By: Teresa Mull
A few rural schools are taking a refreshing approach to the gun violence debate by offering students classes on firearms and hunter safety.
“Two rural Iowa school districts are planning to offer firearms safety courses for middle school students this spring,” KSFY.com reports. “Hunter safety courses have been offered after school or on the weekends, but this is changing, and not just in Iowa. Four South Dakota schools now offer them during the school day.”
Students, 12-years-old and older, whose parents approve of the course offerings, will spend about a week of their physical education classes learning about gun safety via a computer program; they won’t handle real firearms.
Joel Foster, an Iowa school superintendent, told KSFY:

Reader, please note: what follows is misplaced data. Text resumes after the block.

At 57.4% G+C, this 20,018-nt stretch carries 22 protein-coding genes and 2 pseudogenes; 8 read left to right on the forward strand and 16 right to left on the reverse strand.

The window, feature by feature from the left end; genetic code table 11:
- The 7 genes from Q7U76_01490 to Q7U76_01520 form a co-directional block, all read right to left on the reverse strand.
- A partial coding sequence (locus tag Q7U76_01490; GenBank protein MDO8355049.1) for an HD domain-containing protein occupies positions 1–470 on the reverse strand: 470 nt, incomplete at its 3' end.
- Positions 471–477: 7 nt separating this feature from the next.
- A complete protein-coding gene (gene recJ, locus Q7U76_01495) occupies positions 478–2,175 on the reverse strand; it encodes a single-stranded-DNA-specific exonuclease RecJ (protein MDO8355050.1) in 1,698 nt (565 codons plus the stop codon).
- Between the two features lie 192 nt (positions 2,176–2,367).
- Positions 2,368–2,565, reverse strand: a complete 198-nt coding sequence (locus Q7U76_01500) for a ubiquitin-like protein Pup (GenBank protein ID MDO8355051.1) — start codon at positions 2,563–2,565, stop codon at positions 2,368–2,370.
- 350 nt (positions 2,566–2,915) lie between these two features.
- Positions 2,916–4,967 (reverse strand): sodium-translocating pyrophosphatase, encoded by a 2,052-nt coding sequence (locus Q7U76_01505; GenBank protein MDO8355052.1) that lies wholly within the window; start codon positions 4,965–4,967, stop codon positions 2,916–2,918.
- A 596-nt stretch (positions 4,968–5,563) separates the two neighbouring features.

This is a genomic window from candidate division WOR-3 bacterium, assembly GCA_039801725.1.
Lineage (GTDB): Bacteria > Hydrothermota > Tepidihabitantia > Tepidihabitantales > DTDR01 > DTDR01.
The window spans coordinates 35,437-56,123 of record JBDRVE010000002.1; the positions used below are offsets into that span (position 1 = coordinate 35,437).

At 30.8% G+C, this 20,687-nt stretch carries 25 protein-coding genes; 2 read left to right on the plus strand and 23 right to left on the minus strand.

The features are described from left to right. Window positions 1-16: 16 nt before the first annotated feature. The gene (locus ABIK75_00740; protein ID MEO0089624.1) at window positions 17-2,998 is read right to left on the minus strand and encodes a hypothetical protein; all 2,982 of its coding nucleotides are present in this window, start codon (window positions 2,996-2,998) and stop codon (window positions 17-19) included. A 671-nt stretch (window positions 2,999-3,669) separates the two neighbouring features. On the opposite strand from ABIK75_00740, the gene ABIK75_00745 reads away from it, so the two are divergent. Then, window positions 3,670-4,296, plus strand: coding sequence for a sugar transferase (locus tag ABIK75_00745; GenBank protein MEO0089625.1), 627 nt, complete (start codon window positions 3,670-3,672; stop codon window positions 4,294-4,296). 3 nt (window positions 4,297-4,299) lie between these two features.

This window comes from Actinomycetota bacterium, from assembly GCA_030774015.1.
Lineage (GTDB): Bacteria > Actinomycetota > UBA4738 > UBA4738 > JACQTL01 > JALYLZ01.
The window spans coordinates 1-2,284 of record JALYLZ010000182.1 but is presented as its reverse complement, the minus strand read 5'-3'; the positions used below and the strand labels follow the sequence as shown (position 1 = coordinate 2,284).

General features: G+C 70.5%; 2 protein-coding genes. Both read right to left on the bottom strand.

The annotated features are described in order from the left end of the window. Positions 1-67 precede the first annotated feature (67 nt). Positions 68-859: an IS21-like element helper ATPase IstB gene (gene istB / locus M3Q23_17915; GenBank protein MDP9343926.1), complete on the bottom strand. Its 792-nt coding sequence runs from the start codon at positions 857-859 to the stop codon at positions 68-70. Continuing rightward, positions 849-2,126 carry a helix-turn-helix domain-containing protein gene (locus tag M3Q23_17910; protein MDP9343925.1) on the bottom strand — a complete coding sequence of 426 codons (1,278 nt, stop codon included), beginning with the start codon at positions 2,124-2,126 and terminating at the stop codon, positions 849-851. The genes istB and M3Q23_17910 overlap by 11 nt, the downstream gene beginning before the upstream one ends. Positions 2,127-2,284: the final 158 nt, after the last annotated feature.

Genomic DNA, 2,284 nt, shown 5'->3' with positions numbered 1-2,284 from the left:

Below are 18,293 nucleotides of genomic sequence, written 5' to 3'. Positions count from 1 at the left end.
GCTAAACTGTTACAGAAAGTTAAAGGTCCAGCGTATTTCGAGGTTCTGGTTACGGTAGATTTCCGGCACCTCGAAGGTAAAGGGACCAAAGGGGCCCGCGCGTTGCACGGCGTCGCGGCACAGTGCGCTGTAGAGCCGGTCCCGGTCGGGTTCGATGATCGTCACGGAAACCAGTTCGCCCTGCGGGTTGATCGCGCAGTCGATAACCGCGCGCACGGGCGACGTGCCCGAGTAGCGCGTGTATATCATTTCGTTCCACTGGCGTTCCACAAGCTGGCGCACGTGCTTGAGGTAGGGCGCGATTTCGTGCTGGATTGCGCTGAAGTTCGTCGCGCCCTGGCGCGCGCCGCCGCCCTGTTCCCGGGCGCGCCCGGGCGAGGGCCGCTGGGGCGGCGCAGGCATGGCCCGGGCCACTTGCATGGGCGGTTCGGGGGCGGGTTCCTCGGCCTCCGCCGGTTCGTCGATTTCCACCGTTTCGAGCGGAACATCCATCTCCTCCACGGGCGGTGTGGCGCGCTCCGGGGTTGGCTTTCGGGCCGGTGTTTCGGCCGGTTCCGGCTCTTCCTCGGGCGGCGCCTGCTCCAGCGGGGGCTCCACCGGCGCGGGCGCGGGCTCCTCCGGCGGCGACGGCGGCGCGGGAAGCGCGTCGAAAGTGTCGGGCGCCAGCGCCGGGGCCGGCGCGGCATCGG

“A lot of kids nowadays think that guns are something in video games, and they need to know that there is a difference between a video game and reality … We’ve done everything that we can, as far as facilities, as far as locking doors, push button systems, cameras all over the place, and we just wanted to do everything that we can. We felt that this was the next step, to educate our kids.”
A parent told the news station he is glad the schools are teaching children respect toward firearms and “how dangerous they can be.”
“We think we are doing the right thing for our community,” Foster said. “I’m struggling with the fact that it’s kind of become so political, because there’s nothing political about it. We’re trying to teach our kids the right thing and how to be safe.”
Teresa Mull is editor of Gunpowder Magazine. Contact her at firstname.lastname@example.org.